The Poetics Of Coding

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Matt Ward is a physical product entrepreneur and crowdfunding expert behind Art of the Kickstart, a podcast and blog on all things crowdfunding. He is also … More about Matt ↬

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There is little doubt that WordPress is one of the most popular blogging and content management platforms out there today. This is not an article about WordPress, though, but rather a more general musing on one of its thought-provoking taglines: “Code Is Poetry.”

That’s an interesting metaphor. I’ve written about the relationship between these coding languages and proper human language (specifically, English). As someone who graduated from university with a degree in English Literature and came to Web design in a roundabout way, this kind of thinking has always interested me.

Further Reading on SmashingMag:

As has this apparent connection between code and poetry. What does the metaphor mean? I took some time to really think about this relationship and discovered that the people at WordPress got it right (again). Code really is similar to poetry!

A Superficial Similarity

To start off, code and poetry have a somewhat obvious and entirely superficial similarity, and we may as well begin there. Here is a poem I wrote a few years ago:

A man in a suit, standing on an old stone bridge, sees the reflection of himself in the water flowing, unhindered, below.

I promise this will be the only work of mine that I include here, but let’s compare it to some snippets of simple code, starting with HTML:

  <div id=”content”>
    <h1>The Title</h1>
    <p>Some content</p>

Now look at some CSS:

div {
  border: 1em 0px;
  background-color: #444
  border: 1px solid #222;

And finally some JavaScript:

function cubeMe(x){
  var answer = x*x*x;

I want to highlight two key elements: the short lengths and the prominent indentation. These are both common elements of poetry and code (though not absolutely necessary to either).

This comparison is superficial at best, and there is a much stronger connection to explore. Still, this basic similarity reveals a certain visual relationship between code and poetry, which gives us an interesting entry point to discuses the subject.

A Master’s Art

This code-is-poetry metaphor comes at least partly from a perception of poetry as the master’s craft. Whether you love or hate it (and I know a lot of people hate it), there has always been a general sense that poetry sits at the apex of the written word, as though poets sit in an ivory tower, composing lines with a golden pen.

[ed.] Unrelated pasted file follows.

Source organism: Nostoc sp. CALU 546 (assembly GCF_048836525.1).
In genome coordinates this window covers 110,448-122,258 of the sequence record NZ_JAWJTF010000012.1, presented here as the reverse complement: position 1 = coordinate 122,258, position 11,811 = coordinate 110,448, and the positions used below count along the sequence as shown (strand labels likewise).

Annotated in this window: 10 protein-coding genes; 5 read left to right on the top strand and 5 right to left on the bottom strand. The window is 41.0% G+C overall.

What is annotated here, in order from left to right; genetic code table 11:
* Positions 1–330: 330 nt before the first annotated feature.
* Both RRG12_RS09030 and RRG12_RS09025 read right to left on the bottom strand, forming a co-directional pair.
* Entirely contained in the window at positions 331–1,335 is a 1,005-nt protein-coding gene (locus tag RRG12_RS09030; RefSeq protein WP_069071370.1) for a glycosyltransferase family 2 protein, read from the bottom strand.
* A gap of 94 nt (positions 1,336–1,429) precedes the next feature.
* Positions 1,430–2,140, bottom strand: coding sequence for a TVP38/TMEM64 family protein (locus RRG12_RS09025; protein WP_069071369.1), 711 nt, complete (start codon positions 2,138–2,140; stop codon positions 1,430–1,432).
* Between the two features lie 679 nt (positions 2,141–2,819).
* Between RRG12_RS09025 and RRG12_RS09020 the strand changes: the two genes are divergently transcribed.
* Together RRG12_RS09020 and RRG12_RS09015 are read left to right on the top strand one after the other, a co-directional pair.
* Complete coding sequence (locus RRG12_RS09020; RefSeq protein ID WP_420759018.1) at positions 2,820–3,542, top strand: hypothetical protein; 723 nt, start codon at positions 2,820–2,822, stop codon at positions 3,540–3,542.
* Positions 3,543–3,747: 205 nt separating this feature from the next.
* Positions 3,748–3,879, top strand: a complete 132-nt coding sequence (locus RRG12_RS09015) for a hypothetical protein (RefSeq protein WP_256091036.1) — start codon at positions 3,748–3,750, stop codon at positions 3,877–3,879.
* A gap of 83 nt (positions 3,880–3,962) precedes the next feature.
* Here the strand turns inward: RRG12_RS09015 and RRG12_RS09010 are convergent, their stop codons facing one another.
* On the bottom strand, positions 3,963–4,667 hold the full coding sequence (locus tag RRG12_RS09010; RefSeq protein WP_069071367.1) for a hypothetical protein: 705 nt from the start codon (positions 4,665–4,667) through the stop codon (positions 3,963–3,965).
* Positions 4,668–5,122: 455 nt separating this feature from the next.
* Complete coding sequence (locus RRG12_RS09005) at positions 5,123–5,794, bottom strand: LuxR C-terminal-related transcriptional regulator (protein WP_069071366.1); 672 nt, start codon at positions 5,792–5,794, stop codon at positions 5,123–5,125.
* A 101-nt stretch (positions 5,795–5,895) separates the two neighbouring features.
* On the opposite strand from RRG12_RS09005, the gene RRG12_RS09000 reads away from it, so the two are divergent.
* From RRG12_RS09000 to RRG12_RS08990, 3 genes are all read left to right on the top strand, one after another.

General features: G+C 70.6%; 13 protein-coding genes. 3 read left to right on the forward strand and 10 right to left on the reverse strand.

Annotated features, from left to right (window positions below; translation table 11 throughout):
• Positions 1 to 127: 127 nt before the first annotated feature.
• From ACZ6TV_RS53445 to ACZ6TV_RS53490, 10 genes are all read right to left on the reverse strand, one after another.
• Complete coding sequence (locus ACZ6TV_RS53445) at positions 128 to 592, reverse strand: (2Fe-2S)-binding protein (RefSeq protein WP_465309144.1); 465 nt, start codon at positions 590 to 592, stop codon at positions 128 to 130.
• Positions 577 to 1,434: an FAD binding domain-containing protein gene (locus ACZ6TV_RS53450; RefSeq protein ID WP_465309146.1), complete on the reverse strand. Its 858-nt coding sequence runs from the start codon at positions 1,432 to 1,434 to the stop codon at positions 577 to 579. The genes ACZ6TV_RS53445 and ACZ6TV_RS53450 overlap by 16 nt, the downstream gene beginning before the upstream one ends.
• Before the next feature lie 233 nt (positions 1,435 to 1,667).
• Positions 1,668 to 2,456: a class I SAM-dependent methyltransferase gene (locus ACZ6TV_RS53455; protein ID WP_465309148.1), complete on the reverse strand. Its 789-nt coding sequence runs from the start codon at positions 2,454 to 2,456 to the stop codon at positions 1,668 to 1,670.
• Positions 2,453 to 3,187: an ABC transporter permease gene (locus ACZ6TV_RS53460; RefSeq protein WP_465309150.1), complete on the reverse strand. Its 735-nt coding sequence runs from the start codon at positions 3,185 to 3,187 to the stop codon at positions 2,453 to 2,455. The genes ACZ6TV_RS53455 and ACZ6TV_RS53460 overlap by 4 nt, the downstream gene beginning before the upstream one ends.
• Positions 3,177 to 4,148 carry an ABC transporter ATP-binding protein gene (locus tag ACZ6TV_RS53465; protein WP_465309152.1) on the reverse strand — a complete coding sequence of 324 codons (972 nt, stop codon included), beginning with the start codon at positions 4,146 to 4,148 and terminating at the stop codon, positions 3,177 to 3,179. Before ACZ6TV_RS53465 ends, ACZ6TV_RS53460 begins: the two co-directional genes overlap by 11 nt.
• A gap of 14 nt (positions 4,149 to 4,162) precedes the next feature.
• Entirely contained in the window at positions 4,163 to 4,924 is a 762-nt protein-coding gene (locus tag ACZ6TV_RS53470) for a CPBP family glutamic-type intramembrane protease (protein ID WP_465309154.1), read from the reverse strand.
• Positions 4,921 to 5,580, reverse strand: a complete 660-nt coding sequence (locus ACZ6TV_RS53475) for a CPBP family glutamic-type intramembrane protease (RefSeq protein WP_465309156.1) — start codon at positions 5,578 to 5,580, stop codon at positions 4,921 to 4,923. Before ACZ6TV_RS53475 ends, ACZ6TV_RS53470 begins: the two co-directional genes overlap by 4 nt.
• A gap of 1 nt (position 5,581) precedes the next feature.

Of course, the reality is strikingly different. A lot of really bad poetry is out there, written by people who call themselves poets just because they can rhyme words at the end of two lines.

Does that sound familiar?

How similar is this to the proverbial “nephew”? You know the one: that kid who read the introduction to a high-school textbook about the Web, figured out a few HTML tags and is now driving you crazy with his offer of a “Web design” for $100 and a six-pack of beer. Makes you want to tear your hair out, doesn’t he?

Anyone who has been at this Web design thing for a while (or at least anyone who takes themselves seriously) would agree that there’s more to the job than hacking out content wrapped in a bunch of poorly structured and entirely non-semantic HTML. For those of us who strive to be masters of our craft, code is so much more.

Code has purpose and meaning. It requires structure. It should be lightweight and elegant, not bogged down with lines and lines of garbage. Writing great code isn’t something that just happens. It takes discipline and work! It’s an art unto itself.

Feeling impassioned yet? If so, you might have the heart of a poet. I’ll tell you why.

Of Pen And Purpose

Every good poem has a purpose. The purpose need not be so lofty as to change the world or to establish a new school of thinking, but every good poem needs a purpose. Of course, nothing is surprising about this. Many mediocre and poor poems are written with a purpose. The difference is in execution.